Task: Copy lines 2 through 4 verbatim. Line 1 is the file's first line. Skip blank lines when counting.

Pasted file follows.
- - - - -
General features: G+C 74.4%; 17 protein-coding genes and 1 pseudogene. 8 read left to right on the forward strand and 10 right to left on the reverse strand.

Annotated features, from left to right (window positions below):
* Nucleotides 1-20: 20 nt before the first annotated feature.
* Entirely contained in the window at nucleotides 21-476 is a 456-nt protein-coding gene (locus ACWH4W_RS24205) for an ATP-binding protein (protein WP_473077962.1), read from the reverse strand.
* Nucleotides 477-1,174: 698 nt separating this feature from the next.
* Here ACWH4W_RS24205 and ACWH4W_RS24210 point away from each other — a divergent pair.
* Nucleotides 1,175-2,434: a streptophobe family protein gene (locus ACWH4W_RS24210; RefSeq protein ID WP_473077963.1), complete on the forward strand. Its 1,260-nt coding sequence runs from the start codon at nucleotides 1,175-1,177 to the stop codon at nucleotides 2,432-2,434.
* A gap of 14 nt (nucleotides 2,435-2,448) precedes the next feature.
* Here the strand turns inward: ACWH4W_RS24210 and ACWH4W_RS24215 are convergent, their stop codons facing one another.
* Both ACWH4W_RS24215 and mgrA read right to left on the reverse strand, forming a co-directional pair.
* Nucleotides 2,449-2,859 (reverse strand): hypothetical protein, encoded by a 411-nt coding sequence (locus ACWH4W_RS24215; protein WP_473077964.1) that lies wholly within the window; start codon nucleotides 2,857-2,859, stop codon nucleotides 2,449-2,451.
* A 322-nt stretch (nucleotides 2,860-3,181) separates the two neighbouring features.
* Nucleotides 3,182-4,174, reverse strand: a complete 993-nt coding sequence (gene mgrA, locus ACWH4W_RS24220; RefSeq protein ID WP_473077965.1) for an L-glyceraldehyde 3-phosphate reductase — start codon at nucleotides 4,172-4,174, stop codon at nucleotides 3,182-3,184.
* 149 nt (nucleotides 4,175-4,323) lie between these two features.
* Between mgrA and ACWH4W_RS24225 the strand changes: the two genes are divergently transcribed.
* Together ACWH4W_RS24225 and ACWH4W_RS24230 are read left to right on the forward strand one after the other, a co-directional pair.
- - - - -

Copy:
Annotated features, from left to right (window positions below):
* Nucleotides 1-20: 20 nt before the first annotated feature.
* Entirely contained in the window at nucleotides 21-476 is a 456-nt protein-coding gene (locus ACWH4W_RS24205) for an ATP-binding protein (protein WP_473077962.1), read from the reverse strand.